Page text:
We all know that if you aren’t writing, the story doesn’t get written. That unfortunate truth gets reinforced so often that sometimes I fear that it slips to its logical conclusion: If you aren’t writing, the story doesn’t get written, and you’re a bad writer. Hobbies be damned—the novel has to come first.

That particularly insidious mindset is worth exploring in depth, but I’m not going to talk about it today. We’re leaving that can of worms alone. Instead, I’m going to talk about why hobbies—hobbies that aren’t reading or using your deodorant as a pretend microphone while you practice your acceptance speeches in the mirror—can actually enhance your skills.

Since I don’t know what hobbies you have, I’m going to pick three of mine and make an argument for each of them.

Hobby #1: Knitting

That’s right, I’m starting with knitting—arguably the tamest little-old-lady hobby in existence, and not easy to link to writing. But taking the easy way out is for quitters. And I’m not a quitter—I’m a knitter.

(nyuk nyuk nyuk)

  • Knitting teaches fastidiousness. All those pretty cables and fancy lace patterns can a  n i g h t m a r e  to turn out. You need to be super-attentive to details and meticulous with your counting, otherwise your fancy sweater will come out looking like post-postmodern art. Similarly, if you don’t keep track of the little details of your story, the whole thing turns to word salad.
  • Knitting helps you to look at something and go, “Yes, I can.” The pattern says that it’s for super-duper advanced ultimate expert-level knitters? But you still want to give it a go? NO ONE CAN STOP YOU. And no one can stop you from tackling a seriously big writing project, either. If you normally write contemporary short stories but you’re totally inspired to try a Game of Thrones-style epic, then by all means, try it.
  • Knitting makes you commit to seriously long-term projects. You think writing a trilogy takes a long time? Try knitting a pair of socks with what’s essentially toothpicks and dental floss. It takes a million billion years to knit the first one AND THEN YOU HAVE TO MAKE THE SECOND. If you can stomach going through the whole ordeal twice, then you can totally handle writing more than one book in a series.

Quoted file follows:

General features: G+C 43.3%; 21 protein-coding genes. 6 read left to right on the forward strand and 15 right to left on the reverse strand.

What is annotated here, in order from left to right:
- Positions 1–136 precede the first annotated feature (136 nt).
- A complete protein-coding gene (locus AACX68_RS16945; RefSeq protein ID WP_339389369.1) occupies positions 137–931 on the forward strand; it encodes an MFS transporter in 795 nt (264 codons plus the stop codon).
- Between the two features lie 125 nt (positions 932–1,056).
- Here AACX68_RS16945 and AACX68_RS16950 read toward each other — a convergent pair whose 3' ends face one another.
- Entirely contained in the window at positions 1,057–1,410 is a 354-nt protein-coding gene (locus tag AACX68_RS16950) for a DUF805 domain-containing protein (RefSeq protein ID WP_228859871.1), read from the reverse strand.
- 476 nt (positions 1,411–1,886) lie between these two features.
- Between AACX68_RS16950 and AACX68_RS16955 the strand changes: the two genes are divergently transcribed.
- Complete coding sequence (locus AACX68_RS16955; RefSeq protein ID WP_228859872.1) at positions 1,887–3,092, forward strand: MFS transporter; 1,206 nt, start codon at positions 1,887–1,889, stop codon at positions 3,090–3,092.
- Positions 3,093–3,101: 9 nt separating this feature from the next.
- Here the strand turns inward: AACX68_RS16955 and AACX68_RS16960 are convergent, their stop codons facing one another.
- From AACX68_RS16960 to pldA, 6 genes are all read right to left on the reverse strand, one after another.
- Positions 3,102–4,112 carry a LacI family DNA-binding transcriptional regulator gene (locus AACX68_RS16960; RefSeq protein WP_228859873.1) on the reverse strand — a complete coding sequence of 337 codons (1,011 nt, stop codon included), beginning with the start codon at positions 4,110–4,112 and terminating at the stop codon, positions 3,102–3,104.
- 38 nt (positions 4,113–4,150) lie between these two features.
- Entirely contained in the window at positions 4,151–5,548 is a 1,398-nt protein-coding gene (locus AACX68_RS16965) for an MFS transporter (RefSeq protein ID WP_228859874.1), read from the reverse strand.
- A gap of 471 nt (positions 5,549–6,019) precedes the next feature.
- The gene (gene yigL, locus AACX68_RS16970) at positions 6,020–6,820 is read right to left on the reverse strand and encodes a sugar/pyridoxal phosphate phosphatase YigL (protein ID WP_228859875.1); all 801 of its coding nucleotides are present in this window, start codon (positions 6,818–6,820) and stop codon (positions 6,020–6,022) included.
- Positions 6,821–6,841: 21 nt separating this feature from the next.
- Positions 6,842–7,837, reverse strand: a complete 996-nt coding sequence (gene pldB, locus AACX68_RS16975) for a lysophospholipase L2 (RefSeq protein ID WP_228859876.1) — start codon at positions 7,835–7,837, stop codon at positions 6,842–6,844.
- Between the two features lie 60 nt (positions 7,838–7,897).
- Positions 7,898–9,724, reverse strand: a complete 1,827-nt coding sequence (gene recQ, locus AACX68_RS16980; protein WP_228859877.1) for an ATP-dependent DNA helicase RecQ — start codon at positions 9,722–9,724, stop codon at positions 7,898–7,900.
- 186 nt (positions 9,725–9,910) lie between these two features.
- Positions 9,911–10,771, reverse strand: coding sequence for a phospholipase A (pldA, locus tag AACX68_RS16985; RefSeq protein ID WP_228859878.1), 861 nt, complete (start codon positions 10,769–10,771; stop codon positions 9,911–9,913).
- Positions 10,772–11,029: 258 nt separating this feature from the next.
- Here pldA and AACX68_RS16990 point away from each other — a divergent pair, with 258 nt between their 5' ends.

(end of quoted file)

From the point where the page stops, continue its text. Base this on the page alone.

Hobby #2: Martial Arts

I’ve practiced martial arts for about two years—mostly aikido, but I’ve recently picked up Shotokan karate as well. The two are pretty dissimilar (aikido is a soft, defensive art with lots of joint locks and throws, whereas karate is a hard art full of punching, kicking, and yelling), but they’ve both been a huge help with my writing.

  • Martial arts make it easier to write fight scenes. This is a serious benefit. Fight scenes have always been my #2 weakest point (with my #1 being romance, but that’s for another time). But—and please try to contain your shock—ever since I started fighting people on a regular basis, I’ve gotten a lot more confident when writing fight scenes. Amazing, I know.
  • Martial arts get you away from your desk. We’re all guilty of spending too much time in front of our WIPs, and I wrote a whole post about how to stay healthy as a writer a while back. There’s no shortage of science telling us that healthy bodies breed healthy, creative brains.
  • Martial arts make you self-disciplined. It’s cold, it’s dark, it’s raining. Do you really want to go to the dojo and be kicked in the solar plexus for two hours? No, of course not—but you go anyways, because training is important. And so is writing. On the days when you just don’t feel inspired or motivated, you sit down and make yourself write anyways.

Hobby #3: Drawing

Here’s another hobby that’s not so easy to link to writing—but just like knitting, it has transferrable benefits.

  • Drawing can help articulate what you’re writing. Does anyone else have the problem where no matter how hard you look, you can never find a photo of your characters on Pinterest? That’s okay. Just draw them. While you’re at it, draw floorplans for houses and schools, and maps of cities and kingdoms. They’re a great reference.
  • Drawing makes you accept that there are good days and bad days. Sometimes, you just aren’t creative. Sometimes, everything you draw looks like crap. Sometimes, the words won’t flow and the characters are being stubborn af. That’s okay. There are good days and bad days. You try today, and then you try again tomorrow.
  • Drawing helps you get comfortable with sharing your work. The minute people see that you’re drawing, they want to get a better look. Total strangers will lean over your shoulder, and your friends will straight-up rip your sketchbook out of your hands. The fastest way to get over the fear of sharing your work is to have the choice to share taken away from you.

Things overlap. Things influence each other. And the things that we spend a lot of time on are the things that we become skilled at. Yes, it’s important to write—but it’s also important to recognise that even when you’re not writing, you’re becoming better, and that every skill you have is transferrable to some degree.

What hobbies do you have? Do you think that they help you be a better writer? Do you like the thought that everything in your life can enhance your writing? Or do you like to think of writing as a separate place that you can escape to when the rest of your life becomes too much?